I rented a car this weekend—so I wouldn’t have to spend the long weekend holed up in my apartment, pondering my lack of a
love social life. When I got to the rental car dealership on Saturday morning, though, it was all out of “standard”-sized cars. My free upgrade was a Jaguar! (This is actually the second time this has happened. That’s the kind of neighborhood I live in [and can’t really afford]: You’re free to carry your toy poodle in your purse at the local Staples, and the Enterprise dealer carries more Jags than Ford Fusions.)
Anyway—whew, am I the master of the digression or what?—to celebrate my possession of the Jag, I headed out west on Sunday to Amish country. It was a warm, sunny end-of-summer day. I saw several horse-drawn buggies, and the green hills and tasseled-out corn were beautiful.
My primary destination was the Long’s Park Art & Craft Festival in Lancaster. The Ex and I hit this festival a couple of times, and I have an Alan Klug photograph to show for it. I intended to get to the park by 3 p.m. or so, but I just couldn’t get my act together at home. And then, when it looked like I’d get there before 4 p.m., anyway, I made a wrong turn and ended up taking an unscheduled tour of the area. Since the show closed at 6 p.m., I found myself in a little bit of a panic. Ack!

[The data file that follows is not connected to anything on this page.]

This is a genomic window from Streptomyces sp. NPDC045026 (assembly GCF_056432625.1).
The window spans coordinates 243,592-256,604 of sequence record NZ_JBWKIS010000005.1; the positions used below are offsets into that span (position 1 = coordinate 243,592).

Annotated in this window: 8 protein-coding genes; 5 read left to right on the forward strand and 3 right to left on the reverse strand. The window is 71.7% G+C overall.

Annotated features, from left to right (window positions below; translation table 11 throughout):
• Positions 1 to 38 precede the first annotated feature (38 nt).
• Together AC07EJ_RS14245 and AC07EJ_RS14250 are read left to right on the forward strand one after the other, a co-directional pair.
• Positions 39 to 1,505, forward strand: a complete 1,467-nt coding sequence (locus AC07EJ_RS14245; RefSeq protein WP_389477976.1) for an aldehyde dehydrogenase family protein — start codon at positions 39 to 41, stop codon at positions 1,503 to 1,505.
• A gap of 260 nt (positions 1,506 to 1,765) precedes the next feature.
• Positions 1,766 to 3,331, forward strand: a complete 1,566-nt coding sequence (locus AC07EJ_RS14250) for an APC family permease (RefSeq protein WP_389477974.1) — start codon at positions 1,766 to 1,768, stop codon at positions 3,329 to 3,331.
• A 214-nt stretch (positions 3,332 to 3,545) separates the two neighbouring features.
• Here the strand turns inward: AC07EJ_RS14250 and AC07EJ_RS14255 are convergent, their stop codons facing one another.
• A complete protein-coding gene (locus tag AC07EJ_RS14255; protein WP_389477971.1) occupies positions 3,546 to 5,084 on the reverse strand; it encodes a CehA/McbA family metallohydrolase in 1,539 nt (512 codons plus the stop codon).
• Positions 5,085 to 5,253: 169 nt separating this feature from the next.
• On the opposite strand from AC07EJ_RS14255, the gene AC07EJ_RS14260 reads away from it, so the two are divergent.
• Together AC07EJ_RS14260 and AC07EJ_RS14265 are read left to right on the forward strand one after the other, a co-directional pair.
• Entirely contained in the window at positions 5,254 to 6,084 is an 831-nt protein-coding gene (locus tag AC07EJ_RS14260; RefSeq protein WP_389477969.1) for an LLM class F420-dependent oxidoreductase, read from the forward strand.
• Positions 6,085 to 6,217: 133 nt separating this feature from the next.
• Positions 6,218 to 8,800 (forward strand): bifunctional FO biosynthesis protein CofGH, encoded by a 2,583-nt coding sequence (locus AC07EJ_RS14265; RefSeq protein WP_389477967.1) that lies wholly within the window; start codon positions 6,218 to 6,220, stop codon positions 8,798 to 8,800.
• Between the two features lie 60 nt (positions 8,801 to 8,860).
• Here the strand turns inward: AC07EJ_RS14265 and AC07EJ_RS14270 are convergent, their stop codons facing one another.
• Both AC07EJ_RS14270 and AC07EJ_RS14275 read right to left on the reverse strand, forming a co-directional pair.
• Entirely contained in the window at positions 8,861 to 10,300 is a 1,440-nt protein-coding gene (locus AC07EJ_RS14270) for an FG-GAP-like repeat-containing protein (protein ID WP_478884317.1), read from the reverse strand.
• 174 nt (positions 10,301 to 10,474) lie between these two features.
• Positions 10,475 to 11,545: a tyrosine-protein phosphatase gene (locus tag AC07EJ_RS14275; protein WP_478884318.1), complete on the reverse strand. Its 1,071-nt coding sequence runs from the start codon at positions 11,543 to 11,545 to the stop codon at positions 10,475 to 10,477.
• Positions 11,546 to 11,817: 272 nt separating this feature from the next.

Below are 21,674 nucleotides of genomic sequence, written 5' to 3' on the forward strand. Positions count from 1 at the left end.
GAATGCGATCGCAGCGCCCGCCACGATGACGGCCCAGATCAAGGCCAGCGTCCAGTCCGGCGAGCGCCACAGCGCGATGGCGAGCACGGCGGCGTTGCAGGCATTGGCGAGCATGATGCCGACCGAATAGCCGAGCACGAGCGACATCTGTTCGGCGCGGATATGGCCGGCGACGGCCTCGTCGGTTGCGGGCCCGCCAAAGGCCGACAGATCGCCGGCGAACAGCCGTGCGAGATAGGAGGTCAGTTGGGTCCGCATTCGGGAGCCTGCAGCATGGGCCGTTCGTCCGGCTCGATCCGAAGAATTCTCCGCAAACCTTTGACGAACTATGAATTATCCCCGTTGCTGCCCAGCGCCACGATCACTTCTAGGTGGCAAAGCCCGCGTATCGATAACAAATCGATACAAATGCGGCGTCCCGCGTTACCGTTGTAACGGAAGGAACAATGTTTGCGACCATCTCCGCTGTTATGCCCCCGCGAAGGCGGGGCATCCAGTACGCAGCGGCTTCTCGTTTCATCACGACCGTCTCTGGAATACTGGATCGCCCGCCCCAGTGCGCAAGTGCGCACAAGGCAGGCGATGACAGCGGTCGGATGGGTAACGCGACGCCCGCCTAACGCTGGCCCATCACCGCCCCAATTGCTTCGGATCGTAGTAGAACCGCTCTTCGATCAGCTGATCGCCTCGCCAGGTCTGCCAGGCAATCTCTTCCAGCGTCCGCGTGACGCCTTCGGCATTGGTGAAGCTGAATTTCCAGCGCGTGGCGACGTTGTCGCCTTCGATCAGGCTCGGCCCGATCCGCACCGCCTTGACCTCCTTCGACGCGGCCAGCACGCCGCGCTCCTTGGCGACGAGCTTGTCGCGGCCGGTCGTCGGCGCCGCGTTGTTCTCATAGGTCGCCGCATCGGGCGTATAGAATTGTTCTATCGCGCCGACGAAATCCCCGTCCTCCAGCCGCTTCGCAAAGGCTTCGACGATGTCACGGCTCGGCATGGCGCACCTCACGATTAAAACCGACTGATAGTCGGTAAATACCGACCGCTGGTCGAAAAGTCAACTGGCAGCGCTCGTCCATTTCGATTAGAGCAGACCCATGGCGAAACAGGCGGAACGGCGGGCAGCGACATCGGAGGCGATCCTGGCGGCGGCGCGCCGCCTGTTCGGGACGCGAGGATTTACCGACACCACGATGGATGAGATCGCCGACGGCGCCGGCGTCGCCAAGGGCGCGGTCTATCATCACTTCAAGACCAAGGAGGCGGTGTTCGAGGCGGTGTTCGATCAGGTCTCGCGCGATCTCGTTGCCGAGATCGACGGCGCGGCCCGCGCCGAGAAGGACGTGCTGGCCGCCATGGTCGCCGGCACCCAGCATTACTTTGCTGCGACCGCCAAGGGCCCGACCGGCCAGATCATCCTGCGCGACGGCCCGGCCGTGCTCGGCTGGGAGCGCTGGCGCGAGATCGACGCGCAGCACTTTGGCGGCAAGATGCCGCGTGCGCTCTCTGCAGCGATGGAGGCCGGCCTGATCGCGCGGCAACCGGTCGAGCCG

Gosh, is that my second digression in this single post? I must focus. I did manage to find my way to the show, and the 90 minutes I had at the park was just enough to scope out all the booths—and spend more money than I’d planned. I came away with two things:
- I purchased a piece of free-form-ish pottery by Hiroshi Nakayama. Nakayama creates stoneware that somehow looks like beautiful, worn rock. I already owned two Nakayama pieces, a log-shaped vase that’s a little bit like this and and, er, a “water rock” reminiscent of this. My new piece is much darker, and it’s shaped a bit like a small, rectangular pillow. It’s going to the office with me on Tuesday.
- I also purchased a photograph by Joel Anderson of a pier. (The Klug photograph, linked above, that I purchased at this show a few years ago was also of a sort of pier. Why am I drawn to piers? Hmm.) The pier is near Cancún; the worn wooden planks jut out over a breathtakingly blue-green Caribbean. I had a hard time choosing between this pier and a different Mexican pier, which was photographed by Anderson on a cloudy day. The water in the other photograph was almost murky, and the shot seemed, perhaps, to convey a sort of indolence. An empty boat in the shot added to the feeling. Although naturally drawn to all things indolent(!), I couldn’t—in the end—resist the Caribbean colors in the first pier. (Perhaps I should’ve bought both photos and created a wall of piers in my apartment….)
As I write this, I have one more day with the Jag. I need to think of some unexpected place to visit next….